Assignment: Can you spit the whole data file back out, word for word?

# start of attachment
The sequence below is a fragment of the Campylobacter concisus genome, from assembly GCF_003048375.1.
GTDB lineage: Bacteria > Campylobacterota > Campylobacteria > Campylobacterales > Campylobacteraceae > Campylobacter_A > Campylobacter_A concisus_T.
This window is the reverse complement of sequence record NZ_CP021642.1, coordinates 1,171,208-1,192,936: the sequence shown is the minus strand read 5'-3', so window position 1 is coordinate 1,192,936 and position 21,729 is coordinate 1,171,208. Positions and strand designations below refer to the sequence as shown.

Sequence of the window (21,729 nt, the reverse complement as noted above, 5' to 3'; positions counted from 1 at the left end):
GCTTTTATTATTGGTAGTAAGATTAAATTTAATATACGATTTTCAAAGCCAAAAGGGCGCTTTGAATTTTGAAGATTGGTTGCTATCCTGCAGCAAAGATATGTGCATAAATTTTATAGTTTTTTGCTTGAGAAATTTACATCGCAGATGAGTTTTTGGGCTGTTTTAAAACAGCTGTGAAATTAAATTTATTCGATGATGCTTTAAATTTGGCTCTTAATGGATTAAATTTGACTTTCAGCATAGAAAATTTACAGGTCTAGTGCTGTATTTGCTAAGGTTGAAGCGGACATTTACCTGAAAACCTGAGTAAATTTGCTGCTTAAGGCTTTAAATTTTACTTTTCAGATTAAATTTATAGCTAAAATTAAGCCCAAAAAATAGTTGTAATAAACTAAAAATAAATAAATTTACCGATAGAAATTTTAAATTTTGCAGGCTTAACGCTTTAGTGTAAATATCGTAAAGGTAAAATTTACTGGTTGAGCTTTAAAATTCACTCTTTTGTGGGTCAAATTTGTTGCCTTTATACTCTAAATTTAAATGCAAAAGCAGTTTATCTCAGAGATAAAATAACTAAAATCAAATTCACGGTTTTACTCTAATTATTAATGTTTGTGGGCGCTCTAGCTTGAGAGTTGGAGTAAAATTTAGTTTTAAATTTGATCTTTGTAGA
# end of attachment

The sequence below is a fragment of the Campylobacter concisus genome, from assembly GCF_003048375.1.
GTDB lineage: Bacteria > Campylobacterota > Campylobacteria > Campylobacterales > Campylobacteraceae > Campylobacter_A > Campylobacter_A concisus_T.
This window is the reverse complement of sequence record NZ_CP021642.1, coordinates 1,171,208-1,192,936: the sequence shown is the minus strand read 5'-3', so window position 1 is coordinate 1,192,936 and position 21,729 is coordinate 1,171,208. Positions and strand designations below refer to the sequence as shown.

Sequence of the window (21,729 nt, the reverse complement as noted above, 5' to 3'; positions counted from 1 at the left end):
GCTTTTATTATTGGTAGTAAGATTAAATTTAATATACGATTTTCAAAGCCAAAAGGGCGCTTTGAATTTTGAAGATTGGTTGCTATCCTGCAGCAAAGATATGTGCATAAATTTTATAGTTTTTTGCTTGAGAAATTTACATCGCAGATGAGTTTTTGGGCTGTTTTAAAACAGCTGTGAAATTAAATTTATTCGATGATGCTTTAAATTTGGCTCTTAATGGATTAAATTTGACTTTCAGCATAGAAAATTTACAGGTCTAGTGCTGTATTTGCTAAGGTTGAAGCGGACATTTACCTGAAAACCTGAGTAAATTTGCTGCTTAAGGCTTTAAATTTTACTTTTCAGATTAAATTTATAGCTAAAATTAAGCCCAAAAAATAGTTGTAATAAACTAAAAATAAATAAATTTACCGATAGAAATTTTAAATTTTGCAGGCTTAACGCTTTAGTGTAAATATCGTAAAGGTAAAATTTACTGGTTGAGCTTTAAAATTCACTCTTTTGTGGGTCAAATTTGTTGCCTTTATACTCTAAATTTAAATGCAAAAGCAGTTTATCTCAGAGATAAAATAACTAAAATCAAATTCACGGTTTTACTCTAATTATTAATGTTTGTGGGCGCTCTAGCTTGAGAGTTGGAGTAAAATTTAGTTTTAAATTTGATCTTTGTAGA